Reporters on the Job

Cultural snapshot

SAMARITANS OF RIO: Reporter Andrew Downie, a Scot, went into the story about the world's friendliest city with an admitted bias (page 1). "Scotland is, of course, the kindest place on the planet. But none of the cities in Scotland were included in the study."

Still, as a resident of Rio de Janeiro, Andrew agrees with the No. 1 ranking based on personal experience.

"I dropped a phone bill once here and someone picked it up and called me to let me know they'd found it.

"I regularly see people stopping to help sick people on the streets, or at least converse with them and find out what's wrong," he says. "There is even a dialogue between street kids and the people they hassle for money."

"Just today I was limping home from an interview and came to a crosswalk. The woman ahead of me turned, noticed my injury, and gently warned me to take note of the car coming from my left.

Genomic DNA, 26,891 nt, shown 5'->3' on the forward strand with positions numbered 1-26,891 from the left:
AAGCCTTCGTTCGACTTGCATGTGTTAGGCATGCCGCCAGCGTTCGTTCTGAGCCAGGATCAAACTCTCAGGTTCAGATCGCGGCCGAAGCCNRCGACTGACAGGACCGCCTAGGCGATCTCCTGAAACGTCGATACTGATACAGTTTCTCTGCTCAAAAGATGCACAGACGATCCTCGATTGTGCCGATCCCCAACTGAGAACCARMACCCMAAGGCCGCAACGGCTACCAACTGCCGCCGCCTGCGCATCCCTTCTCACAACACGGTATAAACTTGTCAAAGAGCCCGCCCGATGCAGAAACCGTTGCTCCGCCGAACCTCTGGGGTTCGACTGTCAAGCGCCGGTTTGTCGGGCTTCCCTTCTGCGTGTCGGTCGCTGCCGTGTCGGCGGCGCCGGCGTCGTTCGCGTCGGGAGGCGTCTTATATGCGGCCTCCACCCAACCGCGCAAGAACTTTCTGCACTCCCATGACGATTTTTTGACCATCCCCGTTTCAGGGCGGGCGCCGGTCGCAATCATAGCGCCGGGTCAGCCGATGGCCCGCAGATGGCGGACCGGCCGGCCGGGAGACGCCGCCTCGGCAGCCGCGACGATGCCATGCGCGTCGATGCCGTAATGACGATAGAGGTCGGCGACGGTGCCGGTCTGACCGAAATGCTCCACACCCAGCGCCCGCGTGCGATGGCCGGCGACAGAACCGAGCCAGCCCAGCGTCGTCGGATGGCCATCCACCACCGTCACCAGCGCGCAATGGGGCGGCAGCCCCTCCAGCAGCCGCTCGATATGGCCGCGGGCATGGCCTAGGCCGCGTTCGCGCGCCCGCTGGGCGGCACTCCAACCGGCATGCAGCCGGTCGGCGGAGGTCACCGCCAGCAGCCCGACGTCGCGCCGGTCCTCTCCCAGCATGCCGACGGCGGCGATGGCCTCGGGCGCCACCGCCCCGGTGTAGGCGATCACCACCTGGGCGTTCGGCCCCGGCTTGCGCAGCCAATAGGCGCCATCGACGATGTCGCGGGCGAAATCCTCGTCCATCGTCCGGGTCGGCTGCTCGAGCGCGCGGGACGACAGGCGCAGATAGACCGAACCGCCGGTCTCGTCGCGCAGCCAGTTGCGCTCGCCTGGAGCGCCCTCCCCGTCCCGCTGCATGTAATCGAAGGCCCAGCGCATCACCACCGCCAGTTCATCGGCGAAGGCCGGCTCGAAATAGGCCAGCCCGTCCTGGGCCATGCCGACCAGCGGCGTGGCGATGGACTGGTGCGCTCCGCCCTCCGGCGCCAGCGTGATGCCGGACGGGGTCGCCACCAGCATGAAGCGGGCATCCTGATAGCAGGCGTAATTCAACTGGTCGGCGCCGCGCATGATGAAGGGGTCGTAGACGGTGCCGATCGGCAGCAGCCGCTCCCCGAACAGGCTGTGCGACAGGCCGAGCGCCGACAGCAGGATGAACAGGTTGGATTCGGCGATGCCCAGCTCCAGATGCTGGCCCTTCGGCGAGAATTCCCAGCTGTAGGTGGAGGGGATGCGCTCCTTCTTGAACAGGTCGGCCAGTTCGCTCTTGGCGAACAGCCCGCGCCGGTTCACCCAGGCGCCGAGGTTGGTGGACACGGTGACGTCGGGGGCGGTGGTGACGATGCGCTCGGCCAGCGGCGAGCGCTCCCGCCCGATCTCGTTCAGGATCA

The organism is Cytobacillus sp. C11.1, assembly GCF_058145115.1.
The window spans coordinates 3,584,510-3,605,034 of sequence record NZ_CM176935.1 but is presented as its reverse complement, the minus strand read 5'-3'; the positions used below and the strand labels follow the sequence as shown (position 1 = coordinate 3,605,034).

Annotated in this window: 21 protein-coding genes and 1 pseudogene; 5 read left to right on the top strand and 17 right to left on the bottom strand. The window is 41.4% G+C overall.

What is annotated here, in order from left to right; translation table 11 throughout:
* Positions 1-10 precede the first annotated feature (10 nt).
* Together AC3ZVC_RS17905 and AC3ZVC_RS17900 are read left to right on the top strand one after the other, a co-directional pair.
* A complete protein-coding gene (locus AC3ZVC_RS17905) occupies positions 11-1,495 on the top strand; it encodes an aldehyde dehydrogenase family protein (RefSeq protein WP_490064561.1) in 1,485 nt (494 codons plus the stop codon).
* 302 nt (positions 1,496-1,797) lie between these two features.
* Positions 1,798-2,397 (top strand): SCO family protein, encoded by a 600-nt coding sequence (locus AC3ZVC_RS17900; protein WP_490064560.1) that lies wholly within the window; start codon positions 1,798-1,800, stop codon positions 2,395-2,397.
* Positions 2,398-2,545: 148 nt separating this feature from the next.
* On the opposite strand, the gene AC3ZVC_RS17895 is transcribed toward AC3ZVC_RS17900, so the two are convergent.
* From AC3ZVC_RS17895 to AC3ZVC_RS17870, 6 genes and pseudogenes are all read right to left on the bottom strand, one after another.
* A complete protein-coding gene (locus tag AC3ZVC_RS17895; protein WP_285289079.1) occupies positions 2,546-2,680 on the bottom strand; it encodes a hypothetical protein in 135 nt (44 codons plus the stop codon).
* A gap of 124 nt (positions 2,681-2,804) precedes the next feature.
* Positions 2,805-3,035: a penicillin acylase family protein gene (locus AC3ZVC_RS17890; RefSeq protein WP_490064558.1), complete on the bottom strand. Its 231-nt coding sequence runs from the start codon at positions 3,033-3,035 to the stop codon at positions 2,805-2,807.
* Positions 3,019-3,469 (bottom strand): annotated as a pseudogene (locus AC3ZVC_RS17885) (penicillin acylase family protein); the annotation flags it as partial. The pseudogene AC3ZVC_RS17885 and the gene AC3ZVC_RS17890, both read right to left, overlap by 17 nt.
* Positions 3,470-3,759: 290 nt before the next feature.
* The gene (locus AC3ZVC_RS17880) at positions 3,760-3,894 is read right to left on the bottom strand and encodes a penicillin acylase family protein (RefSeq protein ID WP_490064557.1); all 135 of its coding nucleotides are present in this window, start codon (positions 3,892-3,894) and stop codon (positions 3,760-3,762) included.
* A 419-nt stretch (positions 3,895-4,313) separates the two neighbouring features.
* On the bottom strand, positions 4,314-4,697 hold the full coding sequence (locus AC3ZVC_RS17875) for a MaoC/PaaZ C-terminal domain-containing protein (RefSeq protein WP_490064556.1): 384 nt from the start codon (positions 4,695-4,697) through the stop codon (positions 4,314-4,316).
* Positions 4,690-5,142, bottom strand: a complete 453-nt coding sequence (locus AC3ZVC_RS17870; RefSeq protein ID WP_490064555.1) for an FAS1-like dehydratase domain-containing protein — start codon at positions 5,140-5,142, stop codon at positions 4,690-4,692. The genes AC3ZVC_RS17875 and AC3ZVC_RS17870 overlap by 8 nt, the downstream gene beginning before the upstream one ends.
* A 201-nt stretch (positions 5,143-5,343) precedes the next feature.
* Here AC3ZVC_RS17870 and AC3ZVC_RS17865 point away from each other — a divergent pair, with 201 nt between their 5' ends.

"There is something special about this place," he adds.

ONCE MORE WITH FEELING: For today's story setting up the Aqaba summit, the Monitor's Cameron Barr this week paid a visit to the Ramallah offices of one of the Palestinian security forces to witness a training session.

He watched Palestinian security men practice storming a building and detaining demonstrators - again and again. It wasn't that the men needed the practice; they seemed fairly good at running through the scenarios. But alongside Cameron was a Swedish documentary filmmaker, who asked the Palestinians to repeat their routines so he could shoot them from more than one angle. The Palestinians seemed eager to oblige.

"Once again," says Cameron, "I was reminded that television journalism is not like print."

David Clark Scott
World editor

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